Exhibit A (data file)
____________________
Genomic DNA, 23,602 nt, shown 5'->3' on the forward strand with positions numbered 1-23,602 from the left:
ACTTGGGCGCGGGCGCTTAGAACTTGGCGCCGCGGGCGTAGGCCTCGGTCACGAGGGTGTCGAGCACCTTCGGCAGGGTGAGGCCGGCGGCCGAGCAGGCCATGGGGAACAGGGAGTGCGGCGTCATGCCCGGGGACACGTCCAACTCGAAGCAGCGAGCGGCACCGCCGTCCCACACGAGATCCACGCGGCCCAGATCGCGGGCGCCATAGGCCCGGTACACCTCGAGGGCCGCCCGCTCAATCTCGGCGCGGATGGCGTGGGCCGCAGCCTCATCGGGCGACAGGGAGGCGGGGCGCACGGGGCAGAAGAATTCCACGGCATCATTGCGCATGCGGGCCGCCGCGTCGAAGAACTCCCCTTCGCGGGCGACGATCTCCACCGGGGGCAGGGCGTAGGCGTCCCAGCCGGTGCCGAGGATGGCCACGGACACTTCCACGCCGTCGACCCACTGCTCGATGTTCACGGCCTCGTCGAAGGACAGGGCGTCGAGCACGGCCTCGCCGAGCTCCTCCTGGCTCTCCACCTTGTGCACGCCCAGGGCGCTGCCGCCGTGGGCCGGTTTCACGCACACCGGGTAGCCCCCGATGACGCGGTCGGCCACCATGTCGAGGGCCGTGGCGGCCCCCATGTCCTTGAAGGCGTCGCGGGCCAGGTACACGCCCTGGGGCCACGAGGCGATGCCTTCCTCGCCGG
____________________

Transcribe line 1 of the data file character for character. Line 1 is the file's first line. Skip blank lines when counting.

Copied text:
Genomic DNA, 23,602 nt, shown 5'->3' on the forward strand with positions numbered 1-23,602 from the left: